Tamales, a new gastronomic proposal

To achieve a gourmet tamale, you need attractive and new fillings that awaken the diner's interest, as well as giving you something to eat that is familiar but improved, with a different flavour and an innovative and pleasant presentation.

Preserving the traditional preparation and using haute cuisine, you get new tamale options with different flavours and a novel proposal to the palate of the diner.

Traditional tamales
Traditional tamales


It is originally from America. Prehistoric remains of tiny ears of corn have been found in the Valley of Tehuacán

Because of its importance, corn became an object of religious worship and various types of ceremonies were organized around it. Before eating it, they treated it with tenderness and delicacy. Before cooking it, they warmed it with the breath so that it would not suffer from the changes of temperature and if they found some grain in the ground they would pick it up and pray a prayer, to excuse the waste and prevent the gods from taking revenge by producing droughts and hunger.

The succulence and variety of Mexican cuisine have made it one of the most appreciated food items. Its origins go back to the prehispanic period, to the so-called Culture of the Corn, since around it and complemented with chillies, pumpkins, rabbit meat, armadillo and turkey, the most varied dishes were elaborated, which would reach a ritual character at times. Corn constitutes one of the main offerings to the gods and dead. Excavations in the Valley of Tehuacán, in the state of Puebla, revealed the consumption, for more than seven thousand years, of the basic cereal par excellence in the Mesoamerican diet: a tiny wild ear, complement of hunts along with roots and fruits.

A taste of the history of tamales

The prehispanic origin of the tamales is documented, as an offering to the Goddess of Corn, especially by Sahagún, who offers a true recipe book about it. Many of the tamales had a ritual nature and there are many that were linked to funeral rites, a custom inherited until today.

The offerings that are still made in towns in the states of Michoacán, Mexico, Puebla, the Valley of Mexico and other regions of the country, contain various foods and among them, the tamales stand out.

With tamale (which comes from Nahuatl Tamalli) we understand a food based on the corn dough, filled with various ingredients, wrapped in a packet of vegetable leaves, and then cooked.

Although most frequently tamales in Mexico are wrapped in corn husk leaf or banana leaf in the coastal and tropical zones, there are also varieties that are wrapped in leaves of other plants: reed, chilaca, papatla and milpa leaf, that is, of the corn plant.

The most widespread tamales on the cob are green (with tomato sauce and pork), mole poblano with turkey meat, rose-coloured sweets with raisins and sweet corn, which can also be salted; now the poblano pepper or jalapeño rajas with cheese are added to the list.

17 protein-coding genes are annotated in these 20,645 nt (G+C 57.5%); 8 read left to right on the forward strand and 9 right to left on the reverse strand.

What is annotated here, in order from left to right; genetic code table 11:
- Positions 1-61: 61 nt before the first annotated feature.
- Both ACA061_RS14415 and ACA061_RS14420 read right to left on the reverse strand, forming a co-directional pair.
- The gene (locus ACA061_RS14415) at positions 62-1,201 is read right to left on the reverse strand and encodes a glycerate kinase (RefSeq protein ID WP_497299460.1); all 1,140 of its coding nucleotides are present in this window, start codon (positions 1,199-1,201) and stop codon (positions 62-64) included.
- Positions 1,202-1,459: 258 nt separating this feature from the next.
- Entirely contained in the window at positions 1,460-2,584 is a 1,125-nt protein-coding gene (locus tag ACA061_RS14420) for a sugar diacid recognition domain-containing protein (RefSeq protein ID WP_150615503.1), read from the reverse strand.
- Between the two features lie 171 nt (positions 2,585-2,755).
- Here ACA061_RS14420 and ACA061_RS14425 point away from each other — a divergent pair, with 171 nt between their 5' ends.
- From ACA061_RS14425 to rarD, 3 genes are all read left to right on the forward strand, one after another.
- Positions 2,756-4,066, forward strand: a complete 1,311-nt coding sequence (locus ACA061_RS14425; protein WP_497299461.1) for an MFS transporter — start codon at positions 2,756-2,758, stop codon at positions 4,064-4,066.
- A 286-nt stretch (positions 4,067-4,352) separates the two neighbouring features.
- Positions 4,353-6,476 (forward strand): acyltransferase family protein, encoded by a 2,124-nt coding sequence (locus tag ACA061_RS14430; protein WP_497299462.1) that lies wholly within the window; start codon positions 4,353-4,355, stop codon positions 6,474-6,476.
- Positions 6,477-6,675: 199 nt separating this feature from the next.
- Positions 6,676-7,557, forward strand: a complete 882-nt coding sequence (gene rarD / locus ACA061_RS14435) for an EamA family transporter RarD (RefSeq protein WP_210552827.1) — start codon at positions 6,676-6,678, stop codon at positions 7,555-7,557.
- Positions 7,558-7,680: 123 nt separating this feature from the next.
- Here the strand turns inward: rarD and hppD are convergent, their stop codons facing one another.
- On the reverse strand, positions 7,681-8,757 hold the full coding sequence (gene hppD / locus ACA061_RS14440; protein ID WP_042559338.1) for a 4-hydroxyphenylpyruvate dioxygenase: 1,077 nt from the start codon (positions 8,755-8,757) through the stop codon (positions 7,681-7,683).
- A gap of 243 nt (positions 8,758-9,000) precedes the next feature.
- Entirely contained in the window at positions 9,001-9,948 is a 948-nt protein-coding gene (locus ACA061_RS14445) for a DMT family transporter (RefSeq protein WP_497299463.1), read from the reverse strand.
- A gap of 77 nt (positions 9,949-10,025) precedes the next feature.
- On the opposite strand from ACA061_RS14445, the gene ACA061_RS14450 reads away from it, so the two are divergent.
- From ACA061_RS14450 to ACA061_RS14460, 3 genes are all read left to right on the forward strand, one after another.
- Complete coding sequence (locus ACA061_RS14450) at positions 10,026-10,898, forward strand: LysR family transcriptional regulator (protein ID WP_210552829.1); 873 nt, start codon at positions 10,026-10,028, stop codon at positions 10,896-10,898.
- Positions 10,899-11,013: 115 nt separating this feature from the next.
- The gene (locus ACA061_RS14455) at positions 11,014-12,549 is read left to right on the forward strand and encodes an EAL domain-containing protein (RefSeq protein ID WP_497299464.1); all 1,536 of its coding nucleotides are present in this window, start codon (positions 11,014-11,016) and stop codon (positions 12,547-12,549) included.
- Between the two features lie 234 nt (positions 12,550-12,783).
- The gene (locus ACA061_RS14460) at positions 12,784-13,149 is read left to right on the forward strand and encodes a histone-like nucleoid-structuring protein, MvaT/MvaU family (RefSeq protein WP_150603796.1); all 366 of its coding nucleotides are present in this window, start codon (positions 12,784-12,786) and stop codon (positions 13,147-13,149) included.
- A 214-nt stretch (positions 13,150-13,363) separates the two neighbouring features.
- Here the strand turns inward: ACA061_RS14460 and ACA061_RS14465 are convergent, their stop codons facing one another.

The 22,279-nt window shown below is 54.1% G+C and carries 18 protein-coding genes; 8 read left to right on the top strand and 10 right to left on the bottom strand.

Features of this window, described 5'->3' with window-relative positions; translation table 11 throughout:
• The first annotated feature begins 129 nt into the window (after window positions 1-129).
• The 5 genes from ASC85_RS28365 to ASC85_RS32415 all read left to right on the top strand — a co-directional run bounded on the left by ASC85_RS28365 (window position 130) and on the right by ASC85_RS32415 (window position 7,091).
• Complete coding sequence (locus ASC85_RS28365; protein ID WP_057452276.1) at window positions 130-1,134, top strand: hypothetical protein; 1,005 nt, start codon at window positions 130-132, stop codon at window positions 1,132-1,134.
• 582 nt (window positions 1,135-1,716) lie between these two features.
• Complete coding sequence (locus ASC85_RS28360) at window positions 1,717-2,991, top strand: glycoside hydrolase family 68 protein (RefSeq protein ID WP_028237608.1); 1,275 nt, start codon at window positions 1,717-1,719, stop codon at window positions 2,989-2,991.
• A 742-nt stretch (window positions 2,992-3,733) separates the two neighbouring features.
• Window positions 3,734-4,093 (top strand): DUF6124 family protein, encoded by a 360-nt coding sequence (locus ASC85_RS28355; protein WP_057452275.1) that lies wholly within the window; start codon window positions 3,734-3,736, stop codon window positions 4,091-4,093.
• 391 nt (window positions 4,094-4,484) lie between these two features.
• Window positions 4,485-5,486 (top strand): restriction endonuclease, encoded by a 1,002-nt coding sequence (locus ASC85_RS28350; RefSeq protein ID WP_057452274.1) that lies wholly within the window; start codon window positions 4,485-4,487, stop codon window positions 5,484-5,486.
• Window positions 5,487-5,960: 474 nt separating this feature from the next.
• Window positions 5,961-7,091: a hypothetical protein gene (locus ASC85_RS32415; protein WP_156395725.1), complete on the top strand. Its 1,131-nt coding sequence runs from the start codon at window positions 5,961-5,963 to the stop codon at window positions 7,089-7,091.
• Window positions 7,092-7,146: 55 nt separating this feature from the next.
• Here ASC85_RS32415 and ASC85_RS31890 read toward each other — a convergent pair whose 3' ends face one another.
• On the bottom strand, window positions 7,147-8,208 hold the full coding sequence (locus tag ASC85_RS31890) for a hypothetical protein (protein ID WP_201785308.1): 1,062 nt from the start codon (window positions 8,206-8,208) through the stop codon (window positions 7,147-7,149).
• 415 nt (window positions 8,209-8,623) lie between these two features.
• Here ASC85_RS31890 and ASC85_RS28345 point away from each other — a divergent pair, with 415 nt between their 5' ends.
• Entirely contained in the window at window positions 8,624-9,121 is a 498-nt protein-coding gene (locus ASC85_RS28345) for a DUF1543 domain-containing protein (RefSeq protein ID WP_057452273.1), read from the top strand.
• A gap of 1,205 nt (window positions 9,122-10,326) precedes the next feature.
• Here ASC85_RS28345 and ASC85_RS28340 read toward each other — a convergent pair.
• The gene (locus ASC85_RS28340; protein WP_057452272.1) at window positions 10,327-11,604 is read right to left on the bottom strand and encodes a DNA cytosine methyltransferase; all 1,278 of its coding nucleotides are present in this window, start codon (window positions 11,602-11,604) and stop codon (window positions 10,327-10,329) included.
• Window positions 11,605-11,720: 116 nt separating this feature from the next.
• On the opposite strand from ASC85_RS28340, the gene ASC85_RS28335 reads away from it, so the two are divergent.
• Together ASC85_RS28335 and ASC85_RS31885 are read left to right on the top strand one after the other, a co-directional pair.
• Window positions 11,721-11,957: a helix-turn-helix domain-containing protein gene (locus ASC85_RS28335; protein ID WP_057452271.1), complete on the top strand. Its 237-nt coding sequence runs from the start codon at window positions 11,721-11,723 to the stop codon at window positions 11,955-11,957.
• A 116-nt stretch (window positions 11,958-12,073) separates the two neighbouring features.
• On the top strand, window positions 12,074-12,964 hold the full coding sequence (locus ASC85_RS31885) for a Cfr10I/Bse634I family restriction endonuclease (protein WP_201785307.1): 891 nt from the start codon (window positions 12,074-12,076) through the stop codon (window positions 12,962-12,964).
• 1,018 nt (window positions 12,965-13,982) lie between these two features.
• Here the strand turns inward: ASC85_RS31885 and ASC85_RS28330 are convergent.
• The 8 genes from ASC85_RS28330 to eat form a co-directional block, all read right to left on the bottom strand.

Oaxacans of black mole and costeños with tomato sauce stand out in the genre of those wrapped in banana leaves. In different states of the altiplano, neutral tamales of butter are used to accompany some stew, and in the peasant communities, bean tamales are common.

The origin of the tamale

The origin of the tamale dates back to pre-Columbian times and the custom of eating it is grown throughout Central America and part of Latin America including Mexico since it is the most representative in terms of typical food.

The said dish is served in important celebrations and therefore in the most special meals: birthdays, Christmas, and Day of the Dead among others.

Currently, the tradition has changed, and today it is consumed every Saturday of the week. The tamale is prepared in the same way everywhere, unlike some ingredients, which makes it very varied.

Some pompous Baroque provincial poet of the beginning of the century, very much in tune with the refinement of the time, said that: The tamales were as old as Mexico itself.

Delicious corn cakes wrapped in natural strips that, leaving the steamy pot, were intended to decorate the tables of the Aztec emperors' snacks Mexican parties.

The way of making them does not differ much, although they are filled and seasoned in different ways, because they are made of sweet, with anise or without it, filled with rice with milk, mole, spice, poultry, pork and even of picadillo and fish.

Definition of tamale

A culinary description of tamal is a mixture of batter with fat, stuffed and seasoned according to the way of each place, wrapped in corn or banana leaf and steamed.

From the pre-Hispanic era, in the Aztec Imperial cuisine And at the Moctezuma table, the tamal has been an important part of Mexican cuisine

Carlos Lumhotz, in his book Unknown Mexico, mentions "the ritual tamales" (tamales in honour of the gods) found among the Huicholes of Jalisco, Tarascans of Michoacán, Tarahumara of Chihuahua, and Tepehuanes of Durango.

The word tamal comes from the Nahuatl word tamalli, which appears in the prehispanic vocabulary elaborated by Alonso de Molina, a dictionary of the XXI century.

Let's see what the Mexican Cook tells us in the form of a dictionary, 1888 about the definition of the tamale and its varieties: